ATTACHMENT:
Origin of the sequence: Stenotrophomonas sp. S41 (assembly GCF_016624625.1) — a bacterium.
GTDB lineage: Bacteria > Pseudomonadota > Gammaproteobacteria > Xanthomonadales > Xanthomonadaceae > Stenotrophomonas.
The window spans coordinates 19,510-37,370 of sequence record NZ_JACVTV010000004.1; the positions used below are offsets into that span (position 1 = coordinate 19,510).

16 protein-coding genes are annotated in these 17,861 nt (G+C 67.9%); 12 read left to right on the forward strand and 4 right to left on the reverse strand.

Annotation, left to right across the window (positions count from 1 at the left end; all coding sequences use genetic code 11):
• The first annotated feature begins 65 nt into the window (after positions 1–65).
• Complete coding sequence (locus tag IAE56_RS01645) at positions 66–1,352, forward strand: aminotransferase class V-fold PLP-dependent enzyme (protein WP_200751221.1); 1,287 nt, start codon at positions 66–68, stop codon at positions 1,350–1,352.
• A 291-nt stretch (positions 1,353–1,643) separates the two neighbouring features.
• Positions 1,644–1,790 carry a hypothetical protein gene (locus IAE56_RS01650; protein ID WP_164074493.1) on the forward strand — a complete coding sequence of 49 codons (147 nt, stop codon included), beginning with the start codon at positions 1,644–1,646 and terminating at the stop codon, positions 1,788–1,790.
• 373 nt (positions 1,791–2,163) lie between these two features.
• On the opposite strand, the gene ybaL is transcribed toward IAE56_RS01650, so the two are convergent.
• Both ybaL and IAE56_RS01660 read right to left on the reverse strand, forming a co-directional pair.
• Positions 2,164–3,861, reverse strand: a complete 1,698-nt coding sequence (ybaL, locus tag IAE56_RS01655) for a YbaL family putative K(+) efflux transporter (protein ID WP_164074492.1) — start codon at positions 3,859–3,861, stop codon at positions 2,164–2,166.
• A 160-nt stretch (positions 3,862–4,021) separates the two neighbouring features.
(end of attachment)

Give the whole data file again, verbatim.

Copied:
Origin of the sequence: Stenotrophomonas sp. S41 (assembly GCF_016624625.1) — a bacterium.
GTDB lineage: Bacteria > Pseudomonadota > Gammaproteobacteria > Xanthomonadales > Xanthomonadaceae > Stenotrophomonas.
The window spans coordinates 19,510-37,370 of sequence record NZ_JACVTV010000004.1; the positions used below are offsets into that span (position 1 = coordinate 19,510).

16 protein-coding genes are annotated in these 17,861 nt (G+C 67.9%); 12 read left to right on the forward strand and 4 right to left on the reverse strand.

Annotation, left to right across the window (positions count from 1 at the left end; all coding sequences use genetic code 11):
• The first annotated feature begins 65 nt into the window (after positions 1–65).
• Complete coding sequence (locus tag IAE56_RS01645) at positions 66–1,352, forward strand: aminotransferase class V-fold PLP-dependent enzyme (protein WP_200751221.1); 1,287 nt, start codon at positions 66–68, stop codon at positions 1,350–1,352.
• A 291-nt stretch (positions 1,353–1,643) separates the two neighbouring features.
• Positions 1,644–1,790 carry a hypothetical protein gene (locus IAE56_RS01650; protein ID WP_164074493.1) on the forward strand — a complete coding sequence of 49 codons (147 nt, stop codon included), beginning with the start codon at positions 1,644–1,646 and terminating at the stop codon, positions 1,788–1,790.
• 373 nt (positions 1,791–2,163) lie between these two features.
• On the opposite strand, the gene ybaL is transcribed toward IAE56_RS01650, so the two are convergent.
• Both ybaL and IAE56_RS01660 read right to left on the reverse strand, forming a co-directional pair.
• Positions 2,164–3,861, reverse strand: a complete 1,698-nt coding sequence (ybaL, locus tag IAE56_RS01655) for a YbaL family putative K(+) efflux transporter (protein ID WP_164074492.1) — start codon at positions 3,859–3,861, stop codon at positions 2,164–2,166.
• A 160-nt stretch (positions 3,862–4,021) separates the two neighbouring features.